Nathan Beckmann

Nathan Beckmann

Associate Professor



Office 9021 Gates and Hillman Centers


Phone (412) 268-7412

Computer Science Department

Administrative Support Person
Michael Stanley


Nathan Beckmann is an Associate Professor in the School of Computer Science at Carnegie Mellon University. He received his PhD from MIT in 2015 advised by Daniel Sanchez, his MS from MIT in 2010 advised by Anant Agarwal, and BS degrees in 2008 from UCLA in EECS and Mathematics. His PhD dissertation was recognized with the George M Sprowls Award for an outstanding dissertation in electrical engineering and computer science at MIT. He has received multiple Best Paper awards, the NSF CAREER Award, a Google Research Scholar Award, and a Sloan Research Fellowship.

Research/Teaching Statement

My research builds energy-efficient, general-purpose computers. General-purpose computing is the most impactful technology of the last fifty years, and it is essential that its growth continues. Unfortunately, general-purpose computing is currently under threat. The future of general-purpose computing depends on energy efficiency — from IoT to datacenters, energy efficiency determines computers’ capability, lifetime, and environmental impact. General-purpose computer architectures have stagnated, and their energy efficiency has not significantly improved for over a decade.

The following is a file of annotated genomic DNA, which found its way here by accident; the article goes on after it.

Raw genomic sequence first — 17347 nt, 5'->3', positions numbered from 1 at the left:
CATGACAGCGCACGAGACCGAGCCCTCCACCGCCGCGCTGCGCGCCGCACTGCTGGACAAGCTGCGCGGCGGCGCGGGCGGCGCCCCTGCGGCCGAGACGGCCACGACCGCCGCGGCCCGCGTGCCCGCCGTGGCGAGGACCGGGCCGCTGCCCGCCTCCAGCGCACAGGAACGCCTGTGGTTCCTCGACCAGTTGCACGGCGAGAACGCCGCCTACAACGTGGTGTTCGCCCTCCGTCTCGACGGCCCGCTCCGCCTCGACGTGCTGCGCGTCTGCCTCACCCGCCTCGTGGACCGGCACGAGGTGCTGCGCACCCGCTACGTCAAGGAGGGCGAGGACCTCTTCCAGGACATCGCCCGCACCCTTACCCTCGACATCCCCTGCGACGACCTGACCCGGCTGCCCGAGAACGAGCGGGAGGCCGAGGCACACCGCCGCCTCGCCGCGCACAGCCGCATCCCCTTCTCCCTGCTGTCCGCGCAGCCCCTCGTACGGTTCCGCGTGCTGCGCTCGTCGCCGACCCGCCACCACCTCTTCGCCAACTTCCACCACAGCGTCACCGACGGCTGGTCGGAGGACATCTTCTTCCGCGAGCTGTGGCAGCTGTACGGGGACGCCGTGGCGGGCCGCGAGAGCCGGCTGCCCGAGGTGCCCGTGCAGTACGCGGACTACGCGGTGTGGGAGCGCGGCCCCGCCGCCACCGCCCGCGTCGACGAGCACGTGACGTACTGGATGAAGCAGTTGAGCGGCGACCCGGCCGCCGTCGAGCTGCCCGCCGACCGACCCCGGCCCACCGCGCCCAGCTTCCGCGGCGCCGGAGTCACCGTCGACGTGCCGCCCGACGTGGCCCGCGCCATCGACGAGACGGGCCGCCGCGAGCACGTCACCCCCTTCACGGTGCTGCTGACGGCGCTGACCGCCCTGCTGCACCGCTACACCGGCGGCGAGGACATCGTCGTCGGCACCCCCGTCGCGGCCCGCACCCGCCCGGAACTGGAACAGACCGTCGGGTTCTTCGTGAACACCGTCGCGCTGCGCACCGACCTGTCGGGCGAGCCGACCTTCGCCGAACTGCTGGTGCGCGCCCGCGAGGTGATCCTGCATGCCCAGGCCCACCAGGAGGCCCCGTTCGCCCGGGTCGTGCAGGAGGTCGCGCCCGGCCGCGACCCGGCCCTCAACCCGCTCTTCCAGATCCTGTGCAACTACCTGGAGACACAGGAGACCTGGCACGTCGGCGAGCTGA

Consequently, the last decade has seen a dramatic shift towards specialized hardware. Hardware specialization has delivered large gains in energy efficiency, but at a loss of general-purpose programmability and dramatic increase in cost and carbon footprint. The challenge for the next decade is to reconcile programmability and energy efficiency to enable a truly sustainable future for computing.

My research improves the energy efficiency of general-purpose computers by orders of magnitude. My research group is designing spatial dataflow architectures that avoid the inherent inefficiency of today's von Neumann CPUs while keeping computation near-data to mitigate the growing cost of data movement. This research spans hardware and software, with a particular focus on compilers and computer architecture. My focuses on build complete systems, including code that has run in production data centers and three silicon testchips.